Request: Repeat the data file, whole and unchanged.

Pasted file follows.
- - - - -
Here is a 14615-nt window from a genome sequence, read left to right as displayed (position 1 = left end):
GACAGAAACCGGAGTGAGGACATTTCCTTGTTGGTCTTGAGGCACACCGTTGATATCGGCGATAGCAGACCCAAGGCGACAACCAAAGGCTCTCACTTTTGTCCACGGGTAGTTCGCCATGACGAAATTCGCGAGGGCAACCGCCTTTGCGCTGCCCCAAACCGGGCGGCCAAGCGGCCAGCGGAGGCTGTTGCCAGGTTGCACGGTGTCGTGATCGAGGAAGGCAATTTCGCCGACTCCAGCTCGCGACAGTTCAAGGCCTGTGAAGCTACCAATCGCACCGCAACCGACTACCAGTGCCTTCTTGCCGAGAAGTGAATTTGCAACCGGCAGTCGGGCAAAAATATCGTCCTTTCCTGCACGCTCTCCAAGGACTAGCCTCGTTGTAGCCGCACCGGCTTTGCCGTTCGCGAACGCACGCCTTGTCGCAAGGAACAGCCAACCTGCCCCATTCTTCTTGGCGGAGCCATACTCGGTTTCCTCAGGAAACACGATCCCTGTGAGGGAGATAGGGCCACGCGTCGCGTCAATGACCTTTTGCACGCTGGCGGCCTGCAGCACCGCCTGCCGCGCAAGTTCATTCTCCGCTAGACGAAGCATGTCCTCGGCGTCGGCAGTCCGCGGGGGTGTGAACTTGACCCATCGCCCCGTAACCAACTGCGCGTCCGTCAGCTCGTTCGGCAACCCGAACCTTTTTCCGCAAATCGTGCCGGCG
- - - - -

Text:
Here is a 14615-nt window from a genome sequence, read left to right as displayed (position 1 = left end):
GACAGAAACCGGAGTGAGGACATTTCCTTGTTGGTCTTGAGGCACACCGTTGATATCGGCGATAGCAGACCCAAGGCGACAACCAAAGGCTCTCACTTTTGTCCACGGGTAGTTCGCCATGACGAAATTCGCGAGGGCAACCGCCTTTGCGCTGCCCCAAACCGGGCGGCCAAGCGGCCAGCGGAGGCTGTTGCCAGGTTGCACGGTGTCGTGATCGAGGAAGGCAATTTCGCCGACTCCAGCTCGCGACAGTTCAAGGCCTGTGAAGCTACCAATCGCACCGCAACCGACTACCAGTGCCTTCTTGCCGAGAAGTGAATTTGCAACCGGCAGTCGGGCAAAAATATCGTCCTTTCCTGCACGCTCTCCAAGGACTAGCCTCGTTGTAGCCGCACCGGCTTTGCCGTTCGCGAACGCACGCCTTGTCGCAAGGAACAGCCAACCTGCCCCATTCTTCTTGGCGGAGCCATACTCGGTTTCCTCAGGAAACACGATCCCTGTGAGGGAGATAGGGCCACGCGTCGCGTCAATGACCTTTTGCACGCTGGCGGCCTGCAGCACCGCCTGCCGCGCAAGTTCATTCTCCGCTAGACGAAGCATGTCCTCGGCGTCGGCAGTCCGCGGGGGTGTGAACTTGACCCATCGCCCCGTAACCAACTGCGCGTCCGTCAGCTCGTTCGGCAACCCGAACCTTTTTCCGCAAATCGTGCCGGCG